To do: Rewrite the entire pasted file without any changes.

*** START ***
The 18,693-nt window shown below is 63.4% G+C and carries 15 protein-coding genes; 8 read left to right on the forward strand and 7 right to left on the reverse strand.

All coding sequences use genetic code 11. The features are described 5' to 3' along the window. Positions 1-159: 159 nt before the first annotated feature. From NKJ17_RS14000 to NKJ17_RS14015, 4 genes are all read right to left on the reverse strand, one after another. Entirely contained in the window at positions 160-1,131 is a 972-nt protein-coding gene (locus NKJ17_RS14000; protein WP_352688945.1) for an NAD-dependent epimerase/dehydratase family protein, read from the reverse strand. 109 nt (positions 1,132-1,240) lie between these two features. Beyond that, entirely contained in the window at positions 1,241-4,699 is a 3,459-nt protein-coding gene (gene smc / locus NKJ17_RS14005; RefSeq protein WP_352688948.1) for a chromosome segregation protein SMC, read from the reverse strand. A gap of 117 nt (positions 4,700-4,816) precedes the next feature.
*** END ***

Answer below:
The 18,693-nt window shown below is 63.4% G+C and carries 15 protein-coding genes; 8 read left to right on the forward strand and 7 right to left on the reverse strand.

All coding sequences use genetic code 11. The features are described 5' to 3' along the window. Positions 1-159: 159 nt before the first annotated feature. From NKJ17_RS14000 to NKJ17_RS14015, 4 genes are all read right to left on the reverse strand, one after another. Entirely contained in the window at positions 160-1,131 is a 972-nt protein-coding gene (locus NKJ17_RS14000; protein WP_352688945.1) for an NAD-dependent epimerase/dehydratase family protein, read from the reverse strand. 109 nt (positions 1,132-1,240) lie between these two features. Beyond that, entirely contained in the window at positions 1,241-4,699 is a 3,459-nt protein-coding gene (gene smc / locus NKJ17_RS14005; RefSeq protein WP_352688948.1) for a chromosome segregation protein SMC, read from the reverse strand. A gap of 117 nt (positions 4,700-4,816) precedes the next feature.